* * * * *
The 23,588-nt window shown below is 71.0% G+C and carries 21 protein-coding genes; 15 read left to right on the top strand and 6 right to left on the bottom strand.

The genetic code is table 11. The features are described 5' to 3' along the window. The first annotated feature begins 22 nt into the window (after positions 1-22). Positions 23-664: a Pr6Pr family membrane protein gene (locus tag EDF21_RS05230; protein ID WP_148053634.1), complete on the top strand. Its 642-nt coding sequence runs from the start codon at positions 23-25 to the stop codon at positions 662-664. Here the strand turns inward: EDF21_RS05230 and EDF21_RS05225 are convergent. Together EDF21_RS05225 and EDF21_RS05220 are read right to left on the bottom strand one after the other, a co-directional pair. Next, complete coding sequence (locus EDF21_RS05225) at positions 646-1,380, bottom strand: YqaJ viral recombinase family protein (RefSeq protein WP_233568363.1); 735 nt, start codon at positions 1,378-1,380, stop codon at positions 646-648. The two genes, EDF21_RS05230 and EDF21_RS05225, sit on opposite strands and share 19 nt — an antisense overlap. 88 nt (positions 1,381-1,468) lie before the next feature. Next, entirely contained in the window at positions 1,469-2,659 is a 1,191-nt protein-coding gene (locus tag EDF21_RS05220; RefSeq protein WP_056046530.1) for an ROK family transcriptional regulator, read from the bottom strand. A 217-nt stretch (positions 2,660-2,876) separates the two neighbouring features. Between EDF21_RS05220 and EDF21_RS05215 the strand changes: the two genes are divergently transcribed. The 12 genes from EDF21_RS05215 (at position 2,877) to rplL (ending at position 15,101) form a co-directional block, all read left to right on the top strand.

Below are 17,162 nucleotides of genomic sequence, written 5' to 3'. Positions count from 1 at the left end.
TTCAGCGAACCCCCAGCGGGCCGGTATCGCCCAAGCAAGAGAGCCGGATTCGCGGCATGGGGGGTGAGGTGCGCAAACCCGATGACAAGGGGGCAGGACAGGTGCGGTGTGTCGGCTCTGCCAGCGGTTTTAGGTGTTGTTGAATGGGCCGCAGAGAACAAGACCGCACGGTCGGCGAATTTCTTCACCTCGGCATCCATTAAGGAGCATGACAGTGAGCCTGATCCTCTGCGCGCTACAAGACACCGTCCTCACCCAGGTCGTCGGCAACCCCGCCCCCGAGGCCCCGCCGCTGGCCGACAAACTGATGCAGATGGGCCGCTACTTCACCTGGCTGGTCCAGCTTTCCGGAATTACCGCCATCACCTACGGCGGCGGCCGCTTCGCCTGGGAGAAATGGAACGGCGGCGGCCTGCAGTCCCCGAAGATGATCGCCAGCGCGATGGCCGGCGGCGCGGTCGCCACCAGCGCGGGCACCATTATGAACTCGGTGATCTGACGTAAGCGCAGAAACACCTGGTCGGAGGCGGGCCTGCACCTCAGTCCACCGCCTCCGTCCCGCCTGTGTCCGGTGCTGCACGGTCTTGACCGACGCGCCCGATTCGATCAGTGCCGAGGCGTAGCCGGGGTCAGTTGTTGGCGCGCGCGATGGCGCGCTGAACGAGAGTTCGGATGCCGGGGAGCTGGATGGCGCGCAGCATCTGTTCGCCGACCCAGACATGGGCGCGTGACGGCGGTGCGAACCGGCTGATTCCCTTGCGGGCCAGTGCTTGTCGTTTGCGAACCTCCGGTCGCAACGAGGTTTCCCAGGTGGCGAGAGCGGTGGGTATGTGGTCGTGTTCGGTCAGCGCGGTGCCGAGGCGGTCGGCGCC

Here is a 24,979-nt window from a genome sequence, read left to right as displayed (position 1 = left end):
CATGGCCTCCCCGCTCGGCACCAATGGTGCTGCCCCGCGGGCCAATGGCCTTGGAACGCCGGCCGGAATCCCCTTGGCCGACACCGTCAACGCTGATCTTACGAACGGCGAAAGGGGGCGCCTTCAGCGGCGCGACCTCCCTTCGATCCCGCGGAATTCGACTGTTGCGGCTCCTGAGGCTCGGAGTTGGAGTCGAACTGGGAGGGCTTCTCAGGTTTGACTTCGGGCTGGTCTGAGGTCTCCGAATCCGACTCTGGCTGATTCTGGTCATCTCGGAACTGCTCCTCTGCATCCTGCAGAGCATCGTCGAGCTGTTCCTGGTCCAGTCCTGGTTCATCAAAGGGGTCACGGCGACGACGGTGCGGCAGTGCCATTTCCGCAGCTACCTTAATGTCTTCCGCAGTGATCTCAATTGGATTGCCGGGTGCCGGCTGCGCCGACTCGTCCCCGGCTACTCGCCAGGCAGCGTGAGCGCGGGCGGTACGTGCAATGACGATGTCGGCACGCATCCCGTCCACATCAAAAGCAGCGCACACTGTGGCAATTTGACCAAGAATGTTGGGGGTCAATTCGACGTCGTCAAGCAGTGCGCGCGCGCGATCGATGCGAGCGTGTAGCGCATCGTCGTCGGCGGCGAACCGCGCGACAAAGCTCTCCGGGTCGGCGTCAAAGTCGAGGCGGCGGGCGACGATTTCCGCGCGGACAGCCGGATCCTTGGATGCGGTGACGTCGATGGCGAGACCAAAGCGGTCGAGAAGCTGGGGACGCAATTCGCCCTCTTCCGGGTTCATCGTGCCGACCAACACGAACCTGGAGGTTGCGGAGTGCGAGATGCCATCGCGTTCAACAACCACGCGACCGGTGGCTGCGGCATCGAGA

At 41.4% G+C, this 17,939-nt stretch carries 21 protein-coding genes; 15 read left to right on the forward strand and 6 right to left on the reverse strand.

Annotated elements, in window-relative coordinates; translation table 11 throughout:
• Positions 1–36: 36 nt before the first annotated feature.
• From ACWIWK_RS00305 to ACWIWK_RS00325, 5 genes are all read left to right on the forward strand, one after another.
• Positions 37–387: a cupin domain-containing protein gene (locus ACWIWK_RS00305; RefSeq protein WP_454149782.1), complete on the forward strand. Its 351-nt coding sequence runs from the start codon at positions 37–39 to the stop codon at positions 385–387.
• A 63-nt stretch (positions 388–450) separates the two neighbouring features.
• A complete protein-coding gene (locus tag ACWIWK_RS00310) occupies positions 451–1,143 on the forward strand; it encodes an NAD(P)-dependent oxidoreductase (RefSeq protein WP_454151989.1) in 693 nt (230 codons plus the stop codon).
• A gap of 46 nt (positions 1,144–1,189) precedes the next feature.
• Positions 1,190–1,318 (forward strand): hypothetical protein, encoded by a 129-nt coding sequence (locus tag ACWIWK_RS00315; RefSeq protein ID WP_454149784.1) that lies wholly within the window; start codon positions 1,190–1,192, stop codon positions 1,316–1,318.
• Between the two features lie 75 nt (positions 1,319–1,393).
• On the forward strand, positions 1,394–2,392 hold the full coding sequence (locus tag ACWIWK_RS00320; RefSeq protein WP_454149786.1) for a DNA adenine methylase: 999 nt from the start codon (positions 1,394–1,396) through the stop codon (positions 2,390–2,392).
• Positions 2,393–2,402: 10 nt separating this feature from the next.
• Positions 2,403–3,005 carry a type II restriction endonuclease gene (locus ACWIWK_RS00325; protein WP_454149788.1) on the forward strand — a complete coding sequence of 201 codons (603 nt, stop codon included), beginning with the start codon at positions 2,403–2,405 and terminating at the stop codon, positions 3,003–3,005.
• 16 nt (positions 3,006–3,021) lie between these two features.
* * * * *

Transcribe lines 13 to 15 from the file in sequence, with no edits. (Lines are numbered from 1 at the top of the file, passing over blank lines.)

• A complete protein-coding gene (locus tag ACWIWK_RS00310) occupies positions 451–1,143 on the forward strand; it encodes an NAD(P)-dependent oxidoreductase (RefSeq protein WP_454151989.1) in 693 nt (230 codons plus the stop codon).
• A gap of 46 nt (positions 1,144–1,189) precedes the next feature.
• Positions 1,190–1,318 (forward strand): hypothetical protein, encoded by a 129-nt coding sequence (locus tag ACWIWK_RS00315; RefSeq protein ID WP_454149784.1) that lies wholly within the window; start codon positions 1,190–1,192, stop codon positions 1,316–1,318.